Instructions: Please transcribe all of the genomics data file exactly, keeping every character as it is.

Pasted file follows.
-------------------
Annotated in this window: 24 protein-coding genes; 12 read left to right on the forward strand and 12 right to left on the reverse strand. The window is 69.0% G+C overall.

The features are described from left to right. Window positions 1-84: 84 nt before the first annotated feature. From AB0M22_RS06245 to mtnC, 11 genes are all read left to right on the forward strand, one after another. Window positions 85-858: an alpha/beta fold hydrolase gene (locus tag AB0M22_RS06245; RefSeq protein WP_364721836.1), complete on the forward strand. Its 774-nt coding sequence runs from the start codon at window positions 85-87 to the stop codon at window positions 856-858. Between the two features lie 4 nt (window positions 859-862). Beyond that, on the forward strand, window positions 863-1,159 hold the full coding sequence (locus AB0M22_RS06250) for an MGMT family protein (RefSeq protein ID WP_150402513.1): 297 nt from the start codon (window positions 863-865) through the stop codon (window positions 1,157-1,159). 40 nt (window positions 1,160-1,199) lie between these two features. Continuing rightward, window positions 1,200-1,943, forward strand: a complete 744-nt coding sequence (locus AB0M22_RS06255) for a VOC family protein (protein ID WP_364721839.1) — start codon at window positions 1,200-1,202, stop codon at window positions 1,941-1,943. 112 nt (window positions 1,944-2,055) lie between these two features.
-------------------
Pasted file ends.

Annotated in this window: 24 protein-coding genes; 12 read left to right on the forward strand and 12 right to left on the reverse strand. The window is 69.0% G+C overall.

The features are described from left to right. Window positions 1-84: 84 nt before the first annotated feature. From AB0M22_RS06245 to mtnC, 11 genes are all read left to right on the forward strand, one after another. Window positions 85-858: an alpha/beta fold hydrolase gene (locus tag AB0M22_RS06245; RefSeq protein WP_364721836.1), complete on the forward strand. Its 774-nt coding sequence runs from the start codon at window positions 85-87 to the stop codon at window positions 856-858. Between the two features lie 4 nt (window positions 859-862). Beyond that, on the forward strand, window positions 863-1,159 hold the full coding sequence (locus AB0M22_RS06250) for an MGMT family protein (RefSeq protein ID WP_150402513.1): 297 nt from the start codon (window positions 863-865) through the stop codon (window positions 1,157-1,159). 40 nt (window positions 1,160-1,199) lie between these two features. Continuing rightward, window positions 1,200-1,943, forward strand: a complete 744-nt coding sequence (locus AB0M22_RS06255) for a VOC family protein (protein ID WP_364721839.1) — start codon at window positions 1,200-1,202, stop codon at window positions 1,941-1,943. 112 nt (window positions 1,944-2,055) lie between these two features.